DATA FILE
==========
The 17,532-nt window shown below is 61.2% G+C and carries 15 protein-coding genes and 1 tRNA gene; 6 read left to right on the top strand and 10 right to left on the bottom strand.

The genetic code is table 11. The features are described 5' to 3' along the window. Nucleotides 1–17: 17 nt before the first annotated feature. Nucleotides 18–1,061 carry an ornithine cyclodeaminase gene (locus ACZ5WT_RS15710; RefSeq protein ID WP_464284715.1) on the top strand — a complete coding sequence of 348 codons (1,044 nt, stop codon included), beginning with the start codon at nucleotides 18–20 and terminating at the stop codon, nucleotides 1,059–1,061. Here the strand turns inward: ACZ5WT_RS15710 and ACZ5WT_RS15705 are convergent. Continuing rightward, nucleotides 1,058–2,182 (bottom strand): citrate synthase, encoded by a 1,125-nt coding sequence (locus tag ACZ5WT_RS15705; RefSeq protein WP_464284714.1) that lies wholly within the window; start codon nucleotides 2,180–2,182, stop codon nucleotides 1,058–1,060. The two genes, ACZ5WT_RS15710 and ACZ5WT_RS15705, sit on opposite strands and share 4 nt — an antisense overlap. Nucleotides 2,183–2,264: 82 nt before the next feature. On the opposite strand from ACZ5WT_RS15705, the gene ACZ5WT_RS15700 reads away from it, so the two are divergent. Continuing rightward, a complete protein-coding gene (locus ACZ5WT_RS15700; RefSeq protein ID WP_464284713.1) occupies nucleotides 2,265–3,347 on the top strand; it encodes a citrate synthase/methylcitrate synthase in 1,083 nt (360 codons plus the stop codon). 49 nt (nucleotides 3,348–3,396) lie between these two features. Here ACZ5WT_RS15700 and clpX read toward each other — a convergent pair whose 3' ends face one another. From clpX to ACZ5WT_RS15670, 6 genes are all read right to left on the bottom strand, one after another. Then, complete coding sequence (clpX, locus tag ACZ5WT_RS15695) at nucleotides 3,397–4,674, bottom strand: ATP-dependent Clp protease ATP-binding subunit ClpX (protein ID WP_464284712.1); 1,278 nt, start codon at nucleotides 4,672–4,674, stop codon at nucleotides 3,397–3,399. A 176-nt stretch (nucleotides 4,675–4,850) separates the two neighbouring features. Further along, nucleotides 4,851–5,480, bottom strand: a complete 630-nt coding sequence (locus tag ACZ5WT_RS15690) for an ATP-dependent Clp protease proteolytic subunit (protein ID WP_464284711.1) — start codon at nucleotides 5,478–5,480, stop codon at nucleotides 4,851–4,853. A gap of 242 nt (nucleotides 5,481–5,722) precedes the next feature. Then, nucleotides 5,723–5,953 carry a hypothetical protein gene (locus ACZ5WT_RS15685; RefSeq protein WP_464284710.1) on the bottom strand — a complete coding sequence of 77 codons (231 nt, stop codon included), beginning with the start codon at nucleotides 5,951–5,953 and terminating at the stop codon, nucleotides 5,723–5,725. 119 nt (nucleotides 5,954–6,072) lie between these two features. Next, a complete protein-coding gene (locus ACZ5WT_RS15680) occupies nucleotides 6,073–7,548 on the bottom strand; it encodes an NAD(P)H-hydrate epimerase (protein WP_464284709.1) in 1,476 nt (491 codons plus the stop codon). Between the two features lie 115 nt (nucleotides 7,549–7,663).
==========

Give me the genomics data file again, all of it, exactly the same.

The 17,532-nt window shown below is 61.2% G+C and carries 15 protein-coding genes and 1 tRNA gene; 6 read left to right on the top strand and 10 right to left on the bottom strand.

The genetic code is table 11. The features are described 5' to 3' along the window. Nucleotides 1–17: 17 nt before the first annotated feature. Nucleotides 18–1,061 carry an ornithine cyclodeaminase gene (locus ACZ5WT_RS15710; RefSeq protein ID WP_464284715.1) on the top strand — a complete coding sequence of 348 codons (1,044 nt, stop codon included), beginning with the start codon at nucleotides 18–20 and terminating at the stop codon, nucleotides 1,059–1,061. Here the strand turns inward: ACZ5WT_RS15710 and ACZ5WT_RS15705 are convergent. Continuing rightward, nucleotides 1,058–2,182 (bottom strand): citrate synthase, encoded by a 1,125-nt coding sequence (locus tag ACZ5WT_RS15705; RefSeq protein WP_464284714.1) that lies wholly within the window; start codon nucleotides 2,180–2,182, stop codon nucleotides 1,058–1,060. The two genes, ACZ5WT_RS15710 and ACZ5WT_RS15705, sit on opposite strands and share 4 nt — an antisense overlap. Nucleotides 2,183–2,264: 82 nt before the next feature. On the opposite strand from ACZ5WT_RS15705, the gene ACZ5WT_RS15700 reads away from it, so the two are divergent. Continuing rightward, a complete protein-coding gene (locus ACZ5WT_RS15700; RefSeq protein ID WP_464284713.1) occupies nucleotides 2,265–3,347 on the top strand; it encodes a citrate synthase/methylcitrate synthase in 1,083 nt (360 codons plus the stop codon). 49 nt (nucleotides 3,348–3,396) lie between these two features. Here ACZ5WT_RS15700 and clpX read toward each other — a convergent pair whose 3' ends face one another. From clpX to ACZ5WT_RS15670, 6 genes are all read right to left on the bottom strand, one after another. Then, complete coding sequence (clpX, locus tag ACZ5WT_RS15695) at nucleotides 3,397–4,674, bottom strand: ATP-dependent Clp protease ATP-binding subunit ClpX (protein ID WP_464284712.1); 1,278 nt, start codon at nucleotides 4,672–4,674, stop codon at nucleotides 3,397–3,399. A 176-nt stretch (nucleotides 4,675–4,850) separates the two neighbouring features. Further along, nucleotides 4,851–5,480, bottom strand: a complete 630-nt coding sequence (locus tag ACZ5WT_RS15690) for an ATP-dependent Clp protease proteolytic subunit (protein ID WP_464284711.1) — start codon at nucleotides 5,478–5,480, stop codon at nucleotides 4,851–4,853. A gap of 242 nt (nucleotides 5,481–5,722) precedes the next feature. Then, nucleotides 5,723–5,953 carry a hypothetical protein gene (locus ACZ5WT_RS15685; RefSeq protein WP_464284710.1) on the bottom strand — a complete coding sequence of 77 codons (231 nt, stop codon included), beginning with the start codon at nucleotides 5,951–5,953 and terminating at the stop codon, nucleotides 5,723–5,725. 119 nt (nucleotides 5,954–6,072) lie between these two features. Next, a complete protein-coding gene (locus ACZ5WT_RS15680) occupies nucleotides 6,073–7,548 on the bottom strand; it encodes an NAD(P)H-hydrate epimerase (protein WP_464284709.1) in 1,476 nt (491 codons plus the stop codon). Between the two features lie 115 nt (nucleotides 7,549–7,663).